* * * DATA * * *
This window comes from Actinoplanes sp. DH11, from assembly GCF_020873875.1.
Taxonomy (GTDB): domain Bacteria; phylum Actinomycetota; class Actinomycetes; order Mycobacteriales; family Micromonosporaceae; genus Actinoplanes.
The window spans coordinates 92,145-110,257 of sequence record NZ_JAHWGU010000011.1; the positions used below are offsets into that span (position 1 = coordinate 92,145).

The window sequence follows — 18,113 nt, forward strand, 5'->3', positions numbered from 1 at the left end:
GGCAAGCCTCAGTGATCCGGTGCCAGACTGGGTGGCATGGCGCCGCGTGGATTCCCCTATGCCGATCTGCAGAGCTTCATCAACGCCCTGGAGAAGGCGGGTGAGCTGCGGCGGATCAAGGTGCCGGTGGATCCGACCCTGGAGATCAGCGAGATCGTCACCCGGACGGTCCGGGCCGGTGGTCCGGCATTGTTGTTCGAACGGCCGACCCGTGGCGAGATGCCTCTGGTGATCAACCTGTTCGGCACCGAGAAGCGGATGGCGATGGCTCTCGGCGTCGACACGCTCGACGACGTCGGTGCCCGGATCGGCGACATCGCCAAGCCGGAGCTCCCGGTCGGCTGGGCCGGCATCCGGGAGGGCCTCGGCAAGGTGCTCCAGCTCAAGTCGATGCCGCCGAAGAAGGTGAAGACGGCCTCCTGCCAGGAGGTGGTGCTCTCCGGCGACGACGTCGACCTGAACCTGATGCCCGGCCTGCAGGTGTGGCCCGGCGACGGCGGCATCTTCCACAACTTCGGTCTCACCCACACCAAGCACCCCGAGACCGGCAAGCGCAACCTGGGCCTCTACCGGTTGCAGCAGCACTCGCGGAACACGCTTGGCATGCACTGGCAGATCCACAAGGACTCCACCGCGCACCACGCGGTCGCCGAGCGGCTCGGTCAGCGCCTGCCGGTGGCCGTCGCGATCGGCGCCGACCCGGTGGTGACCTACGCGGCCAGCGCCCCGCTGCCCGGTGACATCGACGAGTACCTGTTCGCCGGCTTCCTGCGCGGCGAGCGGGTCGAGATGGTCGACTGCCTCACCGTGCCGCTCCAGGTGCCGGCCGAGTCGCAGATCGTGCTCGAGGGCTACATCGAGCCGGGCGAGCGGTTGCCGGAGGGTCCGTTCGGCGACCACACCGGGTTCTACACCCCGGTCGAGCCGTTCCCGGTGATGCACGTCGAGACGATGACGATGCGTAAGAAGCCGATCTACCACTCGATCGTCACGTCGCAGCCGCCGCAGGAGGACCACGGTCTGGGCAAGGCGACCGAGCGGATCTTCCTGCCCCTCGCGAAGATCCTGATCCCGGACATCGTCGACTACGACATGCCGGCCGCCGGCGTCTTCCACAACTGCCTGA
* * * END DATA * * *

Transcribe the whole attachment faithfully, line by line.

This window comes from Actinoplanes sp. DH11, from assembly GCF_020873875.1.
Taxonomy (GTDB): domain Bacteria; phylum Actinomycetota; class Actinomycetes; order Mycobacteriales; family Micromonosporaceae; genus Actinoplanes.
The window spans coordinates 92,145-110,257 of sequence record NZ_JAHWGU010000011.1; the positions used below are offsets into that span (position 1 = coordinate 92,145).

The window sequence follows — 18,113 nt, forward strand, 5'->3', positions numbered from 1 at the left end:
GGCAAGCCTCAGTGATCCGGTGCCAGACTGGGTGGCATGGCGCCGCGTGGATTCCCCTATGCCGATCTGCAGAGCTTCATCAACGCCCTGGAGAAGGCGGGTGAGCTGCGGCGGATCAAGGTGCCGGTGGATCCGACCCTGGAGATCAGCGAGATCGTCACCCGGACGGTCCGGGCCGGTGGTCCGGCATTGTTGTTCGAACGGCCGACCCGTGGCGAGATGCCTCTGGTGATCAACCTGTTCGGCACCGAGAAGCGGATGGCGATGGCTCTCGGCGTCGACACGCTCGACGACGTCGGTGCCCGGATCGGCGACATCGCCAAGCCGGAGCTCCCGGTCGGCTGGGCCGGCATCCGGGAGGGCCTCGGCAAGGTGCTCCAGCTCAAGTCGATGCCGCCGAAGAAGGTGAAGACGGCCTCCTGCCAGGAGGTGGTGCTCTCCGGCGACGACGTCGACCTGAACCTGATGCCCGGCCTGCAGGTGTGGCCCGGCGACGGCGGCATCTTCCACAACTTCGGTCTCACCCACACCAAGCACCCCGAGACCGGCAAGCGCAACCTGGGCCTCTACCGGTTGCAGCAGCACTCGCGGAACACGCTTGGCATGCACTGGCAGATCCACAAGGACTCCACCGCGCACCACGCGGTCGCCGAGCGGCTCGGTCAGCGCCTGCCGGTGGCCGTCGCGATCGGCGCCGACCCGGTGGTGACCTACGCGGCCAGCGCCCCGCTGCCCGGTGACATCGACGAGTACCTGTTCGCCGGCTTCCTGCGCGGCGAGCGGGTCGAGATGGTCGACTGCCTCACCGTGCCGCTCCAGGTGCCGGCCGAGTCGCAGATCGTGCTCGAGGGCTACATCGAGCCGGGCGAGCGGTTGCCGGAGGGTCCGTTCGGCGACCACACCGGGTTCTACACCCCGGTCGAGCCGTTCCCGGTGATGCACGTCGAGACGATGACGATGCGTAAGAAGCCGATCTACCACTCGATCGTCACGTCGCAGCCGCCGCAGGAGGACCACGGTCTGGGCAAGGCGACCGAGCGGATCTTCCTGCCCCTCGCGAAGATCCTGATCCCGGACATCGTCGACTACGACATGCCGGCCGCCGGCGTCTTCCACAACTGCCTGA